In this part of the guide I will focus on how butt plugs are designed and how it impacts the fun we get from them. I hope I’ll help you to figure out at least a bit what you are looking for before you ran out for a shopping trip.
Let’s start: a run of the mill butt plug has a base, a neck and a body.
this is the most important part when it comes to safety. It has to be wide enough and firm enough and the curve leading up to it steep enough to prevent the plug from fully entering the anus and getting stuck there. If it doesn’t do it’s job we risk a highly embarrassing and a bit painful trip to the ER, where they have muscle relaxants and forceps.
At the same time the base shouldn’t dig in our butt cheeks as it simply doesn’t feel good. Ellipses, tabs or rectangles (with rounded edges, please!) may prove much more comfortable than traditional round bases, especially when we are looking for long time wear. Please be careful of silicone plugs with loop bases – unless you put a vibe or finger through them, they can get squished and sucked in.
it connects the base with the body of the plug. If it’s too short, your muscles can’t close enough to grip the plug which causes discomfort. This, of course is not always a drawback – sometimes a bit of harmless discomfort is the goal. However, look above to the red plug – this neck/base ratio is looking for trouble.
On the other hand necks that are too long just stick out of our butts. It looks silly and may cause the base to dig in to our cheeks more. Wearing a tight butt plug harness or using them sitting up will fix those issues, but it won’t feel as good as a plug that is “juuust right”.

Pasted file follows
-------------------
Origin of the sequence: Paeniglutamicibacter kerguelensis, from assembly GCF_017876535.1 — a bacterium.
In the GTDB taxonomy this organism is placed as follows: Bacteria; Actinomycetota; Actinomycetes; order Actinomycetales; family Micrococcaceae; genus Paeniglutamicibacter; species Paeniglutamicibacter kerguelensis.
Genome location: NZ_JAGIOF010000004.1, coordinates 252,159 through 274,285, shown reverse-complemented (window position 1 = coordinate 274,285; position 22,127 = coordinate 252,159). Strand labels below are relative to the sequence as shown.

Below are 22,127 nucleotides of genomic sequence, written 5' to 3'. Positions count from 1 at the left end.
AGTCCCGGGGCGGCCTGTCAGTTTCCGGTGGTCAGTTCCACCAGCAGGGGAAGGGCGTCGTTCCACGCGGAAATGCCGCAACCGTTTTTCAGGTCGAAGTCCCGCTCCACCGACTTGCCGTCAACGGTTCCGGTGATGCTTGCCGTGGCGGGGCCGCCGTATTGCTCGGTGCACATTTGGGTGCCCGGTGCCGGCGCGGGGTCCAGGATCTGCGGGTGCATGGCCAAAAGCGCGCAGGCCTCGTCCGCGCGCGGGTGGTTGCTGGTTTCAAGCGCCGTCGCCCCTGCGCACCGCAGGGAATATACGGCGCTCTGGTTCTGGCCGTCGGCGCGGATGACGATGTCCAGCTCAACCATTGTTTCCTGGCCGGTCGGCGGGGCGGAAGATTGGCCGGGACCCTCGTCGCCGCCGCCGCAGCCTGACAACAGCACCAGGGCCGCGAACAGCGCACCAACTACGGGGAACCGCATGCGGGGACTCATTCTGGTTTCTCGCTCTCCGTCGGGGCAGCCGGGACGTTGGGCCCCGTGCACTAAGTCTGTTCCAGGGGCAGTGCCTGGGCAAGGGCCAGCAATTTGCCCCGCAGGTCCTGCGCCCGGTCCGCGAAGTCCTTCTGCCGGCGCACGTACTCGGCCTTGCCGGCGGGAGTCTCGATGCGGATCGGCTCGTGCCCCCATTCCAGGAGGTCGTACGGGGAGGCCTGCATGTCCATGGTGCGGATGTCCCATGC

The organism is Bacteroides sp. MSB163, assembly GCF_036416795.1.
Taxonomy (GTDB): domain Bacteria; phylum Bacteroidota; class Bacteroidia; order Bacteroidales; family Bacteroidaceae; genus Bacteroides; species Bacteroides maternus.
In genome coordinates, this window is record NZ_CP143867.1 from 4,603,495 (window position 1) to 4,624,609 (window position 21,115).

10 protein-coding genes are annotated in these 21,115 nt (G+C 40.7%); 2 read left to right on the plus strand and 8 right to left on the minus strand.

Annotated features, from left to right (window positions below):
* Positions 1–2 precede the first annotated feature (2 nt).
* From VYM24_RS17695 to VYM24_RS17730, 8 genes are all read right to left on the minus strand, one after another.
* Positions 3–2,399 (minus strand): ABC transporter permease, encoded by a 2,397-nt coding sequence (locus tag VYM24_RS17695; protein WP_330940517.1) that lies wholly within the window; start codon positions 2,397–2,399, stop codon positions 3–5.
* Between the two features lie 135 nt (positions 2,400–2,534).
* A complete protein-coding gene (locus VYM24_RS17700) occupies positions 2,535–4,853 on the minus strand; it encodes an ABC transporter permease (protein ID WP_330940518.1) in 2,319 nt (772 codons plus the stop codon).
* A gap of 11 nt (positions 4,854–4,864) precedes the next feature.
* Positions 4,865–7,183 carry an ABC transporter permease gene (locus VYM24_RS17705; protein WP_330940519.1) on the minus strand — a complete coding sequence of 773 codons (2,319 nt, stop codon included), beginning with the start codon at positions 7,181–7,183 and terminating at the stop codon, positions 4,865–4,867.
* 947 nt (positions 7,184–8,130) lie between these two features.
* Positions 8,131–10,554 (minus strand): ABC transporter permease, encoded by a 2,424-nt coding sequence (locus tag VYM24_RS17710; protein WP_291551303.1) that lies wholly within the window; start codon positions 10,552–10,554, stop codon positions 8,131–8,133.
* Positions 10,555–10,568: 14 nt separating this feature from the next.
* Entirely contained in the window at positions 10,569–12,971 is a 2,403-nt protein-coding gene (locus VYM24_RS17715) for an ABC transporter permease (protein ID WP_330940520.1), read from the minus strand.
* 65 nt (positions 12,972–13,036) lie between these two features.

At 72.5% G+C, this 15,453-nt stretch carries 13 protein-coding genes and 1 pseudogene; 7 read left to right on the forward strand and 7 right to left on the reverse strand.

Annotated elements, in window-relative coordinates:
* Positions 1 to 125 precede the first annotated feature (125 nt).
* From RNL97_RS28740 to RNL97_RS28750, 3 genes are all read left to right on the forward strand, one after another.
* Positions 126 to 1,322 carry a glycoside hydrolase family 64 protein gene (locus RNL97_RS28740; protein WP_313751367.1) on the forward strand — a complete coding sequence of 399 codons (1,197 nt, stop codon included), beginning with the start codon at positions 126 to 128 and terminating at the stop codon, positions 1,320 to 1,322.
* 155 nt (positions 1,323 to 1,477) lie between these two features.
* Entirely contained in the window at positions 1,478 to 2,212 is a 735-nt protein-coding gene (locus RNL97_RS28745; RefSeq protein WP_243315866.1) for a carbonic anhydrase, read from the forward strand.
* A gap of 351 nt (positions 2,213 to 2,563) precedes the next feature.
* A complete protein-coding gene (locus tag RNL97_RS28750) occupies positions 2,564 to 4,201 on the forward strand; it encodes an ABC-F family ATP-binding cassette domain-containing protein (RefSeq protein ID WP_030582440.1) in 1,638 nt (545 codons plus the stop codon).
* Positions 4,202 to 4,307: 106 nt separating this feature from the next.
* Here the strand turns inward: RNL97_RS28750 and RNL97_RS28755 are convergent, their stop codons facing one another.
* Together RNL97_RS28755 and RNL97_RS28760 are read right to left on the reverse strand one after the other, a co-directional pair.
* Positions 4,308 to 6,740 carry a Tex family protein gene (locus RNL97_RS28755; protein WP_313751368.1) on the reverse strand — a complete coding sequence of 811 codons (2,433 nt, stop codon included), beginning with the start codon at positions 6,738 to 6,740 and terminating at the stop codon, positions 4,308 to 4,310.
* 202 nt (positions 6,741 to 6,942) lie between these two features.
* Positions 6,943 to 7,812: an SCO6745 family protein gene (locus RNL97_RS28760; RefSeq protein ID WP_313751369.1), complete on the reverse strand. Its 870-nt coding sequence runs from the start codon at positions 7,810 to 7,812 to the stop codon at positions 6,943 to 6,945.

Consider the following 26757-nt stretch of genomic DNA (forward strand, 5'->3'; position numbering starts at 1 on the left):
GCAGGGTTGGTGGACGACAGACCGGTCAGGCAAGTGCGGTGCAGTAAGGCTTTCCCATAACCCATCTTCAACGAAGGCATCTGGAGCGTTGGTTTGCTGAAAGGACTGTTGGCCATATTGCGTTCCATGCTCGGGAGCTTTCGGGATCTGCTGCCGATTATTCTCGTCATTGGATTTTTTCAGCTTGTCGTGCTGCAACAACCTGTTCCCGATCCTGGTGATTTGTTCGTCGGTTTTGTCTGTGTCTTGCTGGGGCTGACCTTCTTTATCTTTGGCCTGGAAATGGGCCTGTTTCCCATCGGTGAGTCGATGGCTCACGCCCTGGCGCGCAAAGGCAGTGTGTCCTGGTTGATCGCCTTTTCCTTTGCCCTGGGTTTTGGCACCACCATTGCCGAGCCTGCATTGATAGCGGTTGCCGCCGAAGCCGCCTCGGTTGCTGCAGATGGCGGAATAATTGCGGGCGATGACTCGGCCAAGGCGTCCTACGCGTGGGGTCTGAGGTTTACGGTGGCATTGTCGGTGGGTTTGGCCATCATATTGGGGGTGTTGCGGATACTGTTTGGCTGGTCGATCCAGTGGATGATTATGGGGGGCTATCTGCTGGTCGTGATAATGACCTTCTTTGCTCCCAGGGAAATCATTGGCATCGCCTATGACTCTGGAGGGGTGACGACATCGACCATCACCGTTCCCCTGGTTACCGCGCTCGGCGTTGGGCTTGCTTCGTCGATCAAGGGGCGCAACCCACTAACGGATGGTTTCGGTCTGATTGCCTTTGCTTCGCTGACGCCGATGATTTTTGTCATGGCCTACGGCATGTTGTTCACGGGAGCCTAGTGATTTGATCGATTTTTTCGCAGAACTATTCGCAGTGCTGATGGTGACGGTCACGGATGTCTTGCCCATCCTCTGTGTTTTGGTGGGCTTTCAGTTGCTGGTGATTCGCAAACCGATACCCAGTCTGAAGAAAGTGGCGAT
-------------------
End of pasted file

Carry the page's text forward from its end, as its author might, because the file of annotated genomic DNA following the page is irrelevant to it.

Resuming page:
The thickness of the neck, compared to the body of the plug is also super important. Wider necks give more stimulation, sometimes to the point of distraction, but narrower ones provide more secure placement. Beginners often buy slim butt plugs, fearing they won’t take a bigger diameter and then get very surprised when their new toys shoot out of their butts like comets.
This is even more important when buying animal tail butt plugs. They are even harder to keep in place because of the weight of the tail, but even small ones can stay in place easily if properly designed. If we buy one with almost no dip we might end up playing “pin the tail on the donkey”. That doesn’t sound so hot… oh wait, is there a creative punishment for dropping it? Well, I changed my mind.
A very big difference in diameter may make removing the butt plug tricky, particularly if narrowing is sudden. I personally prefer not to leave spades shaped plugs for longer periods of time, no matter how comfortable and non-bothersome they are for casual wear. There always comes the time when they need to be taken out and better to do that before the sphincter forgets how to let the large body through.
In most butt plugs this part has drop or spindle shape. If your butt is stubborn like mine, you might want to take note of the next bit:
Let’s start with the top of the plug – for me this part dictates how easy it will be to get the plug in. The steeper the curve, the quicker the diameter grows, the harder is to convince my butt to stay relaxed.
If the plug has a gentle slope I can take quite a reasonable size. A bit of fingering and here we go! But give me a ball shaped plug and 1 1/4″ diameter feels like 2″, which is pretty much “nope” for me.
I can tolerate longer plugs just fine, but I know there are some people who hate them, so take that into account too. Do you like deeper anal penetration? Or are you more of “just the tip” kind of a person?
For me the moment when the thickest part of the plug slips through my muscles is the best part of using it. I usually time my orgasms so that I can come after that, especially if I’m using a bigger plug.
Another thing that needs to be watched for is the “exit” curve I’ve mentioned earlier. The more abrupt it is, the harder it can be to remove the plug – if you get stuck, I there’ll be a trouble shooting at the end of this guide.